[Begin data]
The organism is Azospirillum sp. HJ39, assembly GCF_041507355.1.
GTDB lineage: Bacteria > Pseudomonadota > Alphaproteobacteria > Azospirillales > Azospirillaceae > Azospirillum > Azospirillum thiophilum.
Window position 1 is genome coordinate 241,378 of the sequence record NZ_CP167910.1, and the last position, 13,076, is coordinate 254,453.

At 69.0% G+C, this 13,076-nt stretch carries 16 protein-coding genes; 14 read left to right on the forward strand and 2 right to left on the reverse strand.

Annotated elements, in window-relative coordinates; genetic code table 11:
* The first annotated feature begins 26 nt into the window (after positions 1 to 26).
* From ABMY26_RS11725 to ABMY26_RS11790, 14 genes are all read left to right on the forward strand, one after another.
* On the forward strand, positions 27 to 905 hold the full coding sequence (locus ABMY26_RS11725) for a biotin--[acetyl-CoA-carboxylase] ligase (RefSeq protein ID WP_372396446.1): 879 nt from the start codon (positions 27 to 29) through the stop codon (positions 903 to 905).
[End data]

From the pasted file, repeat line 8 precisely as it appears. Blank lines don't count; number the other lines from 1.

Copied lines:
* On the forward strand, positions 27 to 905 hold the full coding sequence (locus ABMY26_RS11725) for a biotin--[acetyl-CoA-carboxylase] ligase (RefSeq protein ID WP_372396446.1): 879 nt from the start codon (positions 27 to 29) through the stop codon (positions 903 to 905).